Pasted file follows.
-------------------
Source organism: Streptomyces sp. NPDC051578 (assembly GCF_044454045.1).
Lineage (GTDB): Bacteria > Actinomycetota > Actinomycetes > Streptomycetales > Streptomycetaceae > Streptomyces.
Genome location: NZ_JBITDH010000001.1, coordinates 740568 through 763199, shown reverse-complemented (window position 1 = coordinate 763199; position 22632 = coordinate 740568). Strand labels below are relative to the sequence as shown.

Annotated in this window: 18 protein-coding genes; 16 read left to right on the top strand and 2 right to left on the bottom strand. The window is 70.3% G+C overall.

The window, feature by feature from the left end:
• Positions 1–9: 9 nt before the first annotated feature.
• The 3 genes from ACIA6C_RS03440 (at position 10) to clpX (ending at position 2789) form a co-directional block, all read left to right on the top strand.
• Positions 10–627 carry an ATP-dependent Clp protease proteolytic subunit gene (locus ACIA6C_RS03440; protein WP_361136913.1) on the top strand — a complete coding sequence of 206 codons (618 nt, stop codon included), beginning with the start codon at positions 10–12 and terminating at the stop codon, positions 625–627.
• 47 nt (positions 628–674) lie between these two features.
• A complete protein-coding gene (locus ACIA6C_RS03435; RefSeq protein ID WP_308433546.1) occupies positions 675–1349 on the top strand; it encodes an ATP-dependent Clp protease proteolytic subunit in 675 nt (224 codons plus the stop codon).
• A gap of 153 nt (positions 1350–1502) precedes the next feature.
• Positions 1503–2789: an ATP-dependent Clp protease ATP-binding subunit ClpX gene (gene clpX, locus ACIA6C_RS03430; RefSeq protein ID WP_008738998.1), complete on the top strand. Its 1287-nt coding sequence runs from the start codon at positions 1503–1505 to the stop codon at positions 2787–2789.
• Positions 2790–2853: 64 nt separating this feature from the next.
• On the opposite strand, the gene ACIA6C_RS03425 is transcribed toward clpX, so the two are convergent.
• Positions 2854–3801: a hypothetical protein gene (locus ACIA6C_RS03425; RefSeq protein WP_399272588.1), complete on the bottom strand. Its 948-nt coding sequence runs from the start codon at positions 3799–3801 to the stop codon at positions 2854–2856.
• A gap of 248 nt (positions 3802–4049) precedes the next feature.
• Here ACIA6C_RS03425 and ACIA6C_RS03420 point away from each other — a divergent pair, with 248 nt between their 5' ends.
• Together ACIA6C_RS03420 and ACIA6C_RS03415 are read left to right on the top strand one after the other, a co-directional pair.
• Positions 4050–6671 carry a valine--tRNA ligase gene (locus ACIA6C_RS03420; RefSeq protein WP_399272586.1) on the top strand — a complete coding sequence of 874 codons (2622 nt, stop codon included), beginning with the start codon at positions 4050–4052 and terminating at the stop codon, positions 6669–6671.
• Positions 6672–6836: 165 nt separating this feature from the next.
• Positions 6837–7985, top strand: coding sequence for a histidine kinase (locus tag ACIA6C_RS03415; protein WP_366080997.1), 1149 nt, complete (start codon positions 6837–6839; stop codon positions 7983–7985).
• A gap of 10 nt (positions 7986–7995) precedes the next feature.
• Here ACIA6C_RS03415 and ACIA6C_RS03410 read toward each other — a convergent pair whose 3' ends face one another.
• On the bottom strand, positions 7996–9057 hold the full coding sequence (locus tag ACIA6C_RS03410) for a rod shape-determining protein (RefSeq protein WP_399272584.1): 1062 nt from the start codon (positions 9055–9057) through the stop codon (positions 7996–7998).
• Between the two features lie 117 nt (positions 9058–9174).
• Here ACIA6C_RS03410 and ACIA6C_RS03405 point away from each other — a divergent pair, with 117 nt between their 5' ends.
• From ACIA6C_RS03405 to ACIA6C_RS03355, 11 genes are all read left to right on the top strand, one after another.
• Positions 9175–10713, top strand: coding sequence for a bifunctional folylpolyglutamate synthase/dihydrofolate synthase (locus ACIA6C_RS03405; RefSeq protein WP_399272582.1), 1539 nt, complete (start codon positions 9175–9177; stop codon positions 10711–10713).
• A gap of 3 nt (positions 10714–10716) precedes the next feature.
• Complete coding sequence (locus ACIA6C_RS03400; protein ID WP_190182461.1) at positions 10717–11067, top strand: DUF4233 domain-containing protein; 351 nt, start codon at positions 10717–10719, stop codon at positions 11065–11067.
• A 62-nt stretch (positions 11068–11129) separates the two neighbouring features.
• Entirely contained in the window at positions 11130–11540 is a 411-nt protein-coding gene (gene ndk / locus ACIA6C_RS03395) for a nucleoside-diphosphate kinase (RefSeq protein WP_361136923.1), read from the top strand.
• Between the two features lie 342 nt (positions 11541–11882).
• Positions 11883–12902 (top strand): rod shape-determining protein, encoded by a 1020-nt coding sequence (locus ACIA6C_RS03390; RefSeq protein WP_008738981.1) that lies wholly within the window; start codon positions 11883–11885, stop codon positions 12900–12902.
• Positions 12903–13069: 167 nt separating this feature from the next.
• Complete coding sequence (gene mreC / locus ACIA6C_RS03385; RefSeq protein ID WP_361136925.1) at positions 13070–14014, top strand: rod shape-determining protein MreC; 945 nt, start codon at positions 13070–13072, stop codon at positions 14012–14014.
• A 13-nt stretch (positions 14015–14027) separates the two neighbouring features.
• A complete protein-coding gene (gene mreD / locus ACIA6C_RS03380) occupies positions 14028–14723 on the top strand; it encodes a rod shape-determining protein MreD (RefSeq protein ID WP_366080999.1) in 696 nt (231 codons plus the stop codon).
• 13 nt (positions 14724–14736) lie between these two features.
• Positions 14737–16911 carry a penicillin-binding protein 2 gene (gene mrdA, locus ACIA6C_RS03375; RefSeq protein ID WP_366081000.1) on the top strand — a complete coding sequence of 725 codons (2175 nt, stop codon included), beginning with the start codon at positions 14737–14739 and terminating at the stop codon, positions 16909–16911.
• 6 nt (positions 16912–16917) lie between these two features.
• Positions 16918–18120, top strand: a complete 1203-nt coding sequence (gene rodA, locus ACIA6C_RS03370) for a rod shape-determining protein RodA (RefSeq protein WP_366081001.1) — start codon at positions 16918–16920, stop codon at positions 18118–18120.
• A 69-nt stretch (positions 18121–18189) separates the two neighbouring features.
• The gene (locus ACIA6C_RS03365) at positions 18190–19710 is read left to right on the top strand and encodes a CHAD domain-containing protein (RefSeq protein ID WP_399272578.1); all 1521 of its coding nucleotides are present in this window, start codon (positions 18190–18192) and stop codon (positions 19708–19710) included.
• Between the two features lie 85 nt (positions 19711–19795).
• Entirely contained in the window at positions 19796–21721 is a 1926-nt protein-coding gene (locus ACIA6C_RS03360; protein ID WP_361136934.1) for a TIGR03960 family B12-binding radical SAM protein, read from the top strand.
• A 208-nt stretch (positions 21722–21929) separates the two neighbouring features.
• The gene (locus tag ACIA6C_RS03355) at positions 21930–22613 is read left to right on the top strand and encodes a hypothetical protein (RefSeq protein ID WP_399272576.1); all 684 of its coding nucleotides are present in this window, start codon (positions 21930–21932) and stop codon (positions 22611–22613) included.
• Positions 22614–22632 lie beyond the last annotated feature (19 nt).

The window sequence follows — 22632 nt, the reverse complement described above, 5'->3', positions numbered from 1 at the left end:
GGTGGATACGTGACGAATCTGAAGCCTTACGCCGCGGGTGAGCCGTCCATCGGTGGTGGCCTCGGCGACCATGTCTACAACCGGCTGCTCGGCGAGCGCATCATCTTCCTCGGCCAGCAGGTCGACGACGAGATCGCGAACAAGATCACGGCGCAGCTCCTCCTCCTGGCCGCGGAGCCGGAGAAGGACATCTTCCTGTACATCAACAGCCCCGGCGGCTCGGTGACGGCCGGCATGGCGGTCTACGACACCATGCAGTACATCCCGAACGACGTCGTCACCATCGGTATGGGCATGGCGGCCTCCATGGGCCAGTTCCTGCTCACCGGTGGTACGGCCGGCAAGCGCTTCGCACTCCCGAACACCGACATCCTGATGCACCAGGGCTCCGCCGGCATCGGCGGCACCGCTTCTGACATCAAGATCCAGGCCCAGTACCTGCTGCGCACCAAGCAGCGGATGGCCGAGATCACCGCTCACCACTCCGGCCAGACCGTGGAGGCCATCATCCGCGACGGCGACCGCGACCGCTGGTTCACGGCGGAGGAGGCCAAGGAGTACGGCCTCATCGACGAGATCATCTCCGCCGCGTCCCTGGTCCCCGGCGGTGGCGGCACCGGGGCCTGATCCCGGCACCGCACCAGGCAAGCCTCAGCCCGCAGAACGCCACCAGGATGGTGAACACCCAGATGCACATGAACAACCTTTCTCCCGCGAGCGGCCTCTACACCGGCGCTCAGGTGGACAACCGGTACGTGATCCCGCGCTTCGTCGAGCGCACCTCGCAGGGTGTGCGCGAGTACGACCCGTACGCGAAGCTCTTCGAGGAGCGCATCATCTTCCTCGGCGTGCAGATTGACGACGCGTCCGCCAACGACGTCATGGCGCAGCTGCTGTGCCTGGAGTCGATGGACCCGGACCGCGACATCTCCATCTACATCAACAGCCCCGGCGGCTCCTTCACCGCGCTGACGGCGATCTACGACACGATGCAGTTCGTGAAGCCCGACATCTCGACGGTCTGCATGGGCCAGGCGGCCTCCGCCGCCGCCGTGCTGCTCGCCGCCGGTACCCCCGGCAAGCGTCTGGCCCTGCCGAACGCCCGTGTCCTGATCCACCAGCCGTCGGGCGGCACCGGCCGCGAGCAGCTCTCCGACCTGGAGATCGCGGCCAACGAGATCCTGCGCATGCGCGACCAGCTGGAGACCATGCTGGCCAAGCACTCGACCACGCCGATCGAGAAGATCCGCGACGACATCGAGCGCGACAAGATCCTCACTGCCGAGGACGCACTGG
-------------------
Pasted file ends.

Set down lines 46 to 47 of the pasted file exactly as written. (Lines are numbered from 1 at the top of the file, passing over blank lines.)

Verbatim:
• Entirely contained in the window at positions 19796–21721 is a 1926-nt protein-coding gene (locus ACIA6C_RS03360; protein ID WP_361136934.1) for a TIGR03960 family B12-binding radical SAM protein, read from the top strand.
• A 208-nt stretch (positions 21722–21929) separates the two neighbouring features.